Northern communities face one of biggest climate change risks, study says
“The need for action on climate risk is increasingly urgent”
A new report from the Canadian Council of Academies says Canada’s northern communities face one of the biggest risks when it comes to climate change.
The report, released on July 4, listed the top 12 climate change risks, with infrastructure, coastlines and northern communities taking the top three spots.
The council, made up of Canada’s leading academics and researchers, prepared the report for the federal government at the request of the Treasury Board.
Because Canada’s North is experiencing the effects of climate change more rapidly than the rest of the country, the risks associated with climate change are automatically heightened as well, the report says.
For example, climate change increases risks to northern food security and poverty.
“Northern residents already report that environmental changes are impacting their livelihoods, their relationship with the land, their culture, and their mental health and wellbeing,” the report says.
The report also notes that climate change can increase the risk of food and waterborne illness in the North.
“Increases in rainfall and snowmelt have been followed two to four weeks later with increased visits to health clinics for diarrhea and vomiting in some communities.”
Along with threats to food, warming temperatures and changing weather patterns also cause problems for sea ice and ice roads.
“Using semi-permanent trails in Nunavut is becoming more dangerous and less dependable due to changes in snow, ice and precipitation patterns, making it more difficult to predict weather conditions, conduct harvesting activities, or travel,” the report says.
However, the report highlights that, over the last 30 years, warming of more than two degrees Celsius in the North did not lead to an overall reduction of trail access in Inuit regions. Access to sea-ice trails declined over that time, while access to land and water trails increased.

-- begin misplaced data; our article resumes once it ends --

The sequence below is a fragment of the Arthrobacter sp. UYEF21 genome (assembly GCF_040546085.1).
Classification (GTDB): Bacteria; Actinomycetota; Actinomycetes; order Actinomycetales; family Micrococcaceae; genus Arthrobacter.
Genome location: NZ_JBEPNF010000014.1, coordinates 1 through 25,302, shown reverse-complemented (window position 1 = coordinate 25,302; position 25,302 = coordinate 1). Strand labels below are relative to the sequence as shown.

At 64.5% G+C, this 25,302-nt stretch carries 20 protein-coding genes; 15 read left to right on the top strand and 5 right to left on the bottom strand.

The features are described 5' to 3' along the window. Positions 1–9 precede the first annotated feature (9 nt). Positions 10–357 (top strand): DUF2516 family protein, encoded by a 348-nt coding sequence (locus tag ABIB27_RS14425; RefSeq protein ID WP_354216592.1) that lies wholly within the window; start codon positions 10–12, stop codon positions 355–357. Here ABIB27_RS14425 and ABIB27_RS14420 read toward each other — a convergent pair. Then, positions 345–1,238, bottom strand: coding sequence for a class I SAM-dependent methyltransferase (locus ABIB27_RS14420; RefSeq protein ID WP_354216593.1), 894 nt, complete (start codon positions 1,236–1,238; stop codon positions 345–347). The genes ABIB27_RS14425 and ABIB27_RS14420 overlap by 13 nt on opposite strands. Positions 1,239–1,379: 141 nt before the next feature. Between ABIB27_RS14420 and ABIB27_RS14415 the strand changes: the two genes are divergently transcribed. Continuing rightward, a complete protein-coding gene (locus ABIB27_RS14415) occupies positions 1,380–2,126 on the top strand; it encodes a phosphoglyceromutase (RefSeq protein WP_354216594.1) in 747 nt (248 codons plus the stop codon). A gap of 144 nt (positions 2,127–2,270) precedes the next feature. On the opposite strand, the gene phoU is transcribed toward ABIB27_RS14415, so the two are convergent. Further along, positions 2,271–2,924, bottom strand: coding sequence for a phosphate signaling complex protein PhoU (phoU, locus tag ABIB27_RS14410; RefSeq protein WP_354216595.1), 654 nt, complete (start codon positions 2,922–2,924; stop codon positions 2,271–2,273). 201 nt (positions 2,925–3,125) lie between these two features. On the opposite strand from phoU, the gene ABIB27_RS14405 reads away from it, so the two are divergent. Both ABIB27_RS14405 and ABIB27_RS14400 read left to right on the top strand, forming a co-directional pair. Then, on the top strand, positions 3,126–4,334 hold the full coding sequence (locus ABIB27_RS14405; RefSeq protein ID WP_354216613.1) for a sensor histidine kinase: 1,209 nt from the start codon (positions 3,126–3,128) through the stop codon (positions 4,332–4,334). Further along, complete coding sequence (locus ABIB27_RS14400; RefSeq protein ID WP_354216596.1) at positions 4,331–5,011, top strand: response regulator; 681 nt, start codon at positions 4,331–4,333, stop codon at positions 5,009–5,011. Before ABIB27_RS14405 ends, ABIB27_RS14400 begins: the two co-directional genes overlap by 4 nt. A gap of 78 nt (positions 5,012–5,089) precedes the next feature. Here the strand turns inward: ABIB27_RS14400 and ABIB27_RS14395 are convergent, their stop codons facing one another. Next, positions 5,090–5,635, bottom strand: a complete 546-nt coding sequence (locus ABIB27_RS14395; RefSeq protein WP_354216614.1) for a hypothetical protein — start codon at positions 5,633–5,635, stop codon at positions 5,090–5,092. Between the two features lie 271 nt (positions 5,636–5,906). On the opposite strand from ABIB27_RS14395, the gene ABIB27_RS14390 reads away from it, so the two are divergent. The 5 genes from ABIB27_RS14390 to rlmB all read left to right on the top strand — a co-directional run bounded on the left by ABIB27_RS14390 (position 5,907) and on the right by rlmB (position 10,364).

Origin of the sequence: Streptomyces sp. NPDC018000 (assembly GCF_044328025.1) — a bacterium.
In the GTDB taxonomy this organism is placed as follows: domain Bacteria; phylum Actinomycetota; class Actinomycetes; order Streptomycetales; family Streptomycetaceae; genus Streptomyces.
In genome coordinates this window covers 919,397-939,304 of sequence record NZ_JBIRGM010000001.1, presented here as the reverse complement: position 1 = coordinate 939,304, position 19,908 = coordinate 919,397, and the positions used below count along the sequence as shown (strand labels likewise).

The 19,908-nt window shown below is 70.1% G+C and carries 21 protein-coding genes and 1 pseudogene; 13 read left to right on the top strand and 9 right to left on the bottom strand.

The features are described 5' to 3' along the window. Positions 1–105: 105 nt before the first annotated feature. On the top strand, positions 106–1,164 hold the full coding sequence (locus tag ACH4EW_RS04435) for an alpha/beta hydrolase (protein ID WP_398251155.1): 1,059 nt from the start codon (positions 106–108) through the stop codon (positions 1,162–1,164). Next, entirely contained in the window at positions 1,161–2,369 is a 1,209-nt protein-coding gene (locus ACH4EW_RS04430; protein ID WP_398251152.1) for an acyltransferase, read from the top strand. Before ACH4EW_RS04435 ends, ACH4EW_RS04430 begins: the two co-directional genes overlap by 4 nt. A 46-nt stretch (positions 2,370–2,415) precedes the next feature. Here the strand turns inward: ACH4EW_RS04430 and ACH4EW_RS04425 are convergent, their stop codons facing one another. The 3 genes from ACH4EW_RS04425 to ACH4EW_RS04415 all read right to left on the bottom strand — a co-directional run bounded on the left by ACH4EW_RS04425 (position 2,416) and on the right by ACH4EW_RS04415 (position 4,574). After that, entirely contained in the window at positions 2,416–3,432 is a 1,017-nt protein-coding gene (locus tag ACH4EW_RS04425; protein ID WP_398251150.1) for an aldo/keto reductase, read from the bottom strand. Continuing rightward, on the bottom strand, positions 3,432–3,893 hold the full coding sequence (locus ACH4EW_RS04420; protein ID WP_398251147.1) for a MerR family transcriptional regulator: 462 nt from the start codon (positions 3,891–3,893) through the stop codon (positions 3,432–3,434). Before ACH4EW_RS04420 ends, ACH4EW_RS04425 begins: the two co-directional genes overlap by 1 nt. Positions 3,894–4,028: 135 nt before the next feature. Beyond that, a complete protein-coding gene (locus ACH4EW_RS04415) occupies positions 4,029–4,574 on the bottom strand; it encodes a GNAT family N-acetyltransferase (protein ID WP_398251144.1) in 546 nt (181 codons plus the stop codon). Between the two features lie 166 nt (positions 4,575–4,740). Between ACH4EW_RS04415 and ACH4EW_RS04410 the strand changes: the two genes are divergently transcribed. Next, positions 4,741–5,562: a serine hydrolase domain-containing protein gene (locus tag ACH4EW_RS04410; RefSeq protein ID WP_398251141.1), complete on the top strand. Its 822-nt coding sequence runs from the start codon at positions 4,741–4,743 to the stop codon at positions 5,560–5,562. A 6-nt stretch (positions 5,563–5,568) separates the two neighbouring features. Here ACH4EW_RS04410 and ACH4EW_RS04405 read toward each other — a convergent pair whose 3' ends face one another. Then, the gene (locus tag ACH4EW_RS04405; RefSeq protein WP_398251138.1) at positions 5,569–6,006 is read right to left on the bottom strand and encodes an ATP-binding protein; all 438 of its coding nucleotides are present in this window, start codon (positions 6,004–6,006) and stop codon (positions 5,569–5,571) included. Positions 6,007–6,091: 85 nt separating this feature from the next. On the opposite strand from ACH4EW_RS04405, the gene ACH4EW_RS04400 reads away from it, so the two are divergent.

“The critical factors for trail access appeared to be users’ level of knowledge and risk tolerance, along with their equipment, rather than climate change.”
And as temperatures rise and the summer season in the Arctic grows longer, so does ship traffic and tourism.
But for communities unprepared for an increasing number of visitors, this can cause social and economic disruptions.
For example, as the report states, transit of the Northwest Passage has increased by 70 per cent since 2006.
The increased traffic also raises the risk of marine accidents, which can have disastrous environmental results including oil spills, contamination of wildlife, contamination of habitats and long-term transport of oil under sea ice.
“Few communities have basic oil-spill response kits, and mobilization for response to such disasters in the North requires more time than in more southern locations,” the report states.
The report also notes that thawing permafrost in the North has significant impacts on northern infrastructure.
For example, in 2008, heavy rain and flooding in Pangnirtung caused thermal erosion on the banks of the Duval River and surface cracks up to seven metres deep.
As a result, two bridges that connected residents to essential services were damaged, costing more than $5 million in repairs, the report says.
And in 2013, permafrost degradation resulted in damage to the runway at Iqaluit’s old airport.
The report concludes the risks at the national level are most acute in six areas: physical infrastructure, coastal communities, northern communities, human health and wellness, ecosystems and fisheries.
“None of the major areas of climate change risk reviewed by the panel can be ignored or deferred,” the report says.
While adaptation measures have the potential to offset many of the negative impacts caused by climate change, the report stresses that actions must be taken quickly.
“The need for action on climate risk is increasingly urgent…. The set of risks that has emerged from this process is undoubtedly paramount for Canadian society.”